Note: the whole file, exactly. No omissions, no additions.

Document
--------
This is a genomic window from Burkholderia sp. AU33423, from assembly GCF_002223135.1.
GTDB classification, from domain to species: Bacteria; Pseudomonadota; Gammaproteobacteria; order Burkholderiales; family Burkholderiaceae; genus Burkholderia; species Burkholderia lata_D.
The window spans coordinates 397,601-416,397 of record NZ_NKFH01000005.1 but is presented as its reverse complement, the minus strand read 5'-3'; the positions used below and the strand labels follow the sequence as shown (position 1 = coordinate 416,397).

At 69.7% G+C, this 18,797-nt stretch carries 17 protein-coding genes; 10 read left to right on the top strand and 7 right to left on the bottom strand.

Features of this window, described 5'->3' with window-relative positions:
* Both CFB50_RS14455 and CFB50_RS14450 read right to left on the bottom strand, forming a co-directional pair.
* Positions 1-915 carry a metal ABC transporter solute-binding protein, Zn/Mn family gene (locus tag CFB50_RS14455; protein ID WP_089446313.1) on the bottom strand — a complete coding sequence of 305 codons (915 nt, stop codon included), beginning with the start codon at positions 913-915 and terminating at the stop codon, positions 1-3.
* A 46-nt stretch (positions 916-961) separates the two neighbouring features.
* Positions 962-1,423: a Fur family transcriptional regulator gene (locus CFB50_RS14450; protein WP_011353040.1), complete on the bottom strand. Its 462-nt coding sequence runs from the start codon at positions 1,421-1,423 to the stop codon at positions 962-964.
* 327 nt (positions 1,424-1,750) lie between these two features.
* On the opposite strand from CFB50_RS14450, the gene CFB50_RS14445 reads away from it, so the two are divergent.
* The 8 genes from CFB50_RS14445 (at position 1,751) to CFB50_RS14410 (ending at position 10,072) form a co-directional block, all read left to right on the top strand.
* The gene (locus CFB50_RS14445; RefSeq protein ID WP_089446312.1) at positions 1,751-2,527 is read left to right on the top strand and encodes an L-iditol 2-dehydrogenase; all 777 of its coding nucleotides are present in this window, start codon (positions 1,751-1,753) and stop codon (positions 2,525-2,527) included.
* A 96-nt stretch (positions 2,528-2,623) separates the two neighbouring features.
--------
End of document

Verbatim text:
This is a genomic window from Burkholderia sp. AU33423, from assembly GCF_002223135.1.
GTDB classification, from domain to species: Bacteria; Pseudomonadota; Gammaproteobacteria; order Burkholderiales; family Burkholderiaceae; genus Burkholderia; species Burkholderia lata_D.
The window spans coordinates 397,601-416,397 of record NZ_NKFH01000005.1 but is presented as its reverse complement, the minus strand read 5'-3'; the positions used below and the strand labels follow the sequence as shown (position 1 = coordinate 416,397).

At 69.7% G+C, this 18,797-nt stretch carries 17 protein-coding genes; 10 read left to right on the top strand and 7 right to left on the bottom strand.

Features of this window, described 5'->3' with window-relative positions:
* Both CFB50_RS14455 and CFB50_RS14450 read right to left on the bottom strand, forming a co-directional pair.
* Positions 1-915 carry a metal ABC transporter solute-binding protein, Zn/Mn family gene (locus tag CFB50_RS14455; protein ID WP_089446313.1) on the bottom strand — a complete coding sequence of 305 codons (915 nt, stop codon included), beginning with the start codon at positions 913-915 and terminating at the stop codon, positions 1-3.
* A 46-nt stretch (positions 916-961) separates the two neighbouring features.
* Positions 962-1,423: a Fur family transcriptional regulator gene (locus CFB50_RS14450; protein WP_011353040.1), complete on the bottom strand. Its 462-nt coding sequence runs from the start codon at positions 1,421-1,423 to the stop codon at positions 962-964.
* 327 nt (positions 1,424-1,750) lie between these two features.
* On the opposite strand from CFB50_RS14450, the gene CFB50_RS14445 reads away from it, so the two are divergent.
* The 8 genes from CFB50_RS14445 (at position 1,751) to CFB50_RS14410 (ending at position 10,072) form a co-directional block, all read left to right on the top strand.
* The gene (locus CFB50_RS14445; RefSeq protein ID WP_089446312.1) at positions 1,751-2,527 is read left to right on the top strand and encodes an L-iditol 2-dehydrogenase; all 777 of its coding nucleotides are present in this window, start codon (positions 1,751-1,753) and stop codon (positions 2,525-2,527) included.
* A 96-nt stretch (positions 2,528-2,623) separates the two neighbouring features.